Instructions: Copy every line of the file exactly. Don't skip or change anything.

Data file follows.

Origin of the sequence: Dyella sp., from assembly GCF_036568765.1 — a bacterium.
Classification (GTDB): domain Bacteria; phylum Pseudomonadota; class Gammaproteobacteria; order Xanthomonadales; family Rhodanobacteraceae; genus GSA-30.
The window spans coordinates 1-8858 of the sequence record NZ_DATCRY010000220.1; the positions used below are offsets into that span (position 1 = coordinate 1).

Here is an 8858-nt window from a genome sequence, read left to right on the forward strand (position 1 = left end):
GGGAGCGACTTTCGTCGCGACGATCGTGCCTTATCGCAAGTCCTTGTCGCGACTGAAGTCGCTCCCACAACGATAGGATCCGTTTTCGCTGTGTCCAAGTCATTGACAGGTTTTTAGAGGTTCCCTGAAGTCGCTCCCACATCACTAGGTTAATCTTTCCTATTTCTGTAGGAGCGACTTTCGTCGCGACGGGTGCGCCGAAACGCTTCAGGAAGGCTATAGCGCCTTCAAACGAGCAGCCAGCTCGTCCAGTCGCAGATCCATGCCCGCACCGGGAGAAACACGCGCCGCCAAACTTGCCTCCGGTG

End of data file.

Origin of the sequence: Dyella sp., from assembly GCF_036568765.1 — a bacterium.
Classification (GTDB): domain Bacteria; phylum Pseudomonadota; class Gammaproteobacteria; order Xanthomonadales; family Rhodanobacteraceae; genus GSA-30.
The window spans coordinates 1-8858 of the sequence record NZ_DATCRY010000220.1; the positions used below are offsets into that span (position 1 = coordinate 1).

Here is an 8858-nt window from a genome sequence, read left to right on the forward strand (position 1 = left end):
GGGAGCGACTTTCGTCGCGACGATCGTGCCTTATCGCAAGTCCTTGTCGCGACTGAAGTCGCTCCCACAACGATAGGATCCGTTTTCGCTGTGTCCAAGTCATTGACAGGTTTTTAGAGGTTCCCTGAAGTCGCTCCCACATCACTAGGTTAATCTTTCCTATTTCTGTAGGAGCGACTTTCGTCGCGACGGGTGCGCCGAAACGCTTCAGGAAGGCTATAGCGCCTTCAAACGAGCAGCCAGCTCGTCCAGTCGCAGATCCATGCCCGCACCGGGAGAAACACGCGCCGCCAAACTTGCCTCCGGTG